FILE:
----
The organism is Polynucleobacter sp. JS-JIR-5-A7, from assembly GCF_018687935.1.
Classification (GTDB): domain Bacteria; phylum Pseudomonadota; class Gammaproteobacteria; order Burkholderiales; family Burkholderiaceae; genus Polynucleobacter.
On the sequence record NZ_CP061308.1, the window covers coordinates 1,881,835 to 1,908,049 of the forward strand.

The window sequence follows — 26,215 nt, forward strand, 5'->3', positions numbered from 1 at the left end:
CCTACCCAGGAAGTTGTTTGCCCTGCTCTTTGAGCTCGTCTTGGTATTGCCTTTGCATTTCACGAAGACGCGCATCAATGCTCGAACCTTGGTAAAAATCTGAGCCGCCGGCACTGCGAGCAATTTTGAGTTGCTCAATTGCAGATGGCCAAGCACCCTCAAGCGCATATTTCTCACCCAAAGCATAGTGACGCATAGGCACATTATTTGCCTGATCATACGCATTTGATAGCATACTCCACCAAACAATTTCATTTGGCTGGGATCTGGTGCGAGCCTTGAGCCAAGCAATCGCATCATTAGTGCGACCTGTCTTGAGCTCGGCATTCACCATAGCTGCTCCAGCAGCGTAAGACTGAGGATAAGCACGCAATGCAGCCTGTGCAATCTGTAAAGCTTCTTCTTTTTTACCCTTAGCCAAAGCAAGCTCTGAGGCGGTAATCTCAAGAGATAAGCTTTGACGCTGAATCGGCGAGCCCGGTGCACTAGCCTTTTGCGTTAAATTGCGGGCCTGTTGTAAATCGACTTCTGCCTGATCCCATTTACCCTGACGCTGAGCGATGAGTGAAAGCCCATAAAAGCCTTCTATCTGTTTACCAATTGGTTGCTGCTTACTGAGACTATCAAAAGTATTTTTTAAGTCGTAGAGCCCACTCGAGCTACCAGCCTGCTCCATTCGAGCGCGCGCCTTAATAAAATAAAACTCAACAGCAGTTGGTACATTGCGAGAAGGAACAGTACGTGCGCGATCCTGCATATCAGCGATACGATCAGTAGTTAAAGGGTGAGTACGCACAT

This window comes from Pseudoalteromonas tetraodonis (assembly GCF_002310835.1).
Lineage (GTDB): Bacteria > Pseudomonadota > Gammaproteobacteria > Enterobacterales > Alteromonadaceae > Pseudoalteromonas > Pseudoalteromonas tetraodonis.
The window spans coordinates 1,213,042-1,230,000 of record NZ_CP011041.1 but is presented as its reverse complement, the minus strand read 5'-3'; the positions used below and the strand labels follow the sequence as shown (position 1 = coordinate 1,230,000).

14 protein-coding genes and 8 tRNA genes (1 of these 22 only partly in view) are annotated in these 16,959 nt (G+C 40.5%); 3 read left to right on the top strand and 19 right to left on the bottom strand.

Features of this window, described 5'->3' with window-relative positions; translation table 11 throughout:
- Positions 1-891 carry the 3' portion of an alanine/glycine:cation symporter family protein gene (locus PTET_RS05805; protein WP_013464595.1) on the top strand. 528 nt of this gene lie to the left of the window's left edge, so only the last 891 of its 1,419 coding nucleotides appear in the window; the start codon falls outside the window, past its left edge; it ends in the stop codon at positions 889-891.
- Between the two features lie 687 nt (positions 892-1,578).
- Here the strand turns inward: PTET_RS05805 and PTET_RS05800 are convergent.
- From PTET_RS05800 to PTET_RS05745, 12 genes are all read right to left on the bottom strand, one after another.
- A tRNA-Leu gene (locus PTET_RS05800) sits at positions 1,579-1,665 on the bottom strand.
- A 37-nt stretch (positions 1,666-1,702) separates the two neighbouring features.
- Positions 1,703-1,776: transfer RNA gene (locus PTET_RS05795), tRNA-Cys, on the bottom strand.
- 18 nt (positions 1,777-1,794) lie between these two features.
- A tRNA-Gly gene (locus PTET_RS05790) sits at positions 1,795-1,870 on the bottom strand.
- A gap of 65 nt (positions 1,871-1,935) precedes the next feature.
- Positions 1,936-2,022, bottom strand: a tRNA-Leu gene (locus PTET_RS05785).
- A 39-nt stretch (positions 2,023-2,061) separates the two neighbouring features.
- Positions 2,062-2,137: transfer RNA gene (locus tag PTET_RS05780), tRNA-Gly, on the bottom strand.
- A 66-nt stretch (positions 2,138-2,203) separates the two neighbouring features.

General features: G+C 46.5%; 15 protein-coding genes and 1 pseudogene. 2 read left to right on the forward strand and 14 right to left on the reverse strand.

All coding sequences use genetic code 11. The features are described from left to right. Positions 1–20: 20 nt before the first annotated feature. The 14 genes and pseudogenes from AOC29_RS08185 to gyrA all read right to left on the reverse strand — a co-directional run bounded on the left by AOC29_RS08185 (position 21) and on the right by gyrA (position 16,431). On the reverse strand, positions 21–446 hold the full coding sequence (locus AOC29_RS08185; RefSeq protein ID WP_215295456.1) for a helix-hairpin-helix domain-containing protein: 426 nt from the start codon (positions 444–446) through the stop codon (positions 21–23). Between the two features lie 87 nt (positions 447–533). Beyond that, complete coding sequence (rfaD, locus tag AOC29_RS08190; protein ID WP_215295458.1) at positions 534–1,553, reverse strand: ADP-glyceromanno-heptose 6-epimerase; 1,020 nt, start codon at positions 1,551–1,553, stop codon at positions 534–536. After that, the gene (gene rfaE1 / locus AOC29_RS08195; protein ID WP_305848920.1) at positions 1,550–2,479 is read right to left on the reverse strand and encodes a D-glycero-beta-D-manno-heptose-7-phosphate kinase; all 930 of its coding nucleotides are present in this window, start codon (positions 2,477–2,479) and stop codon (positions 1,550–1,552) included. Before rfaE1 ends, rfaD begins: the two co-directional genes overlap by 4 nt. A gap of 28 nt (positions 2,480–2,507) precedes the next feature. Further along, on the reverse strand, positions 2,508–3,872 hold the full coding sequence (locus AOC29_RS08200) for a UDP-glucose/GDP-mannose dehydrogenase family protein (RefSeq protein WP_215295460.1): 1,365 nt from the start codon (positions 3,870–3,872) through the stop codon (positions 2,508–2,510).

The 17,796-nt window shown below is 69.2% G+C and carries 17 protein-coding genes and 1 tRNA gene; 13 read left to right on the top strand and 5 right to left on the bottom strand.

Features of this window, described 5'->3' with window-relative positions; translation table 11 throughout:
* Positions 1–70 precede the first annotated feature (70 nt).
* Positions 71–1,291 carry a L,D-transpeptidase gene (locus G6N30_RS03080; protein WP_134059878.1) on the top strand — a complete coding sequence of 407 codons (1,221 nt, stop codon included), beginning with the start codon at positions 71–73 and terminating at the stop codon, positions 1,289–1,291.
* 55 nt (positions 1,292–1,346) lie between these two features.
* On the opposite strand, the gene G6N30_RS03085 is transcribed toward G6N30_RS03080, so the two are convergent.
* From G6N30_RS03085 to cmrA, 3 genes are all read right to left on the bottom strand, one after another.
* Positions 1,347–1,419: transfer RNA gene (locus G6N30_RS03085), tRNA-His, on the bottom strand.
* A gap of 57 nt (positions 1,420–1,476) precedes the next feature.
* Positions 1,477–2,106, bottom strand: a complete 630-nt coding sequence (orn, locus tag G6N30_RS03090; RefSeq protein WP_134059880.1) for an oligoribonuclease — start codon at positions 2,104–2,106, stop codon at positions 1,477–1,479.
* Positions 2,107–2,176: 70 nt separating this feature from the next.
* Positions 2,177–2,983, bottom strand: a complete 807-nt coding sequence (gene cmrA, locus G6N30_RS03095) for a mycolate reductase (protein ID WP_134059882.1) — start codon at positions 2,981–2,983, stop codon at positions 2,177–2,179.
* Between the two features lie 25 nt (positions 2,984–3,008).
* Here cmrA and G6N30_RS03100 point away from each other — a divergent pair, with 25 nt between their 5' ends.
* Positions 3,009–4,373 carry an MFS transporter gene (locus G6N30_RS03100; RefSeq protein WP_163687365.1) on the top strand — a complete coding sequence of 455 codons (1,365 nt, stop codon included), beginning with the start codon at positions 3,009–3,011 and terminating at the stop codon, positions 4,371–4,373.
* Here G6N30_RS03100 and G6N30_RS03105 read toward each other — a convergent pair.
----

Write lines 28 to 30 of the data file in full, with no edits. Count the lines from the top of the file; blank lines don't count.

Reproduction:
Features of this window, described 5'->3' with window-relative positions; translation table 11 throughout:
* Positions 1–70 precede the first annotated feature (70 nt).
* Positions 71–1,291 carry a L,D-transpeptidase gene (locus G6N30_RS03080; protein WP_134059878.1) on the top strand — a complete coding sequence of 407 codons (1,221 nt, stop codon included), beginning with the start codon at positions 71–73 and terminating at the stop codon, positions 1,289–1,291.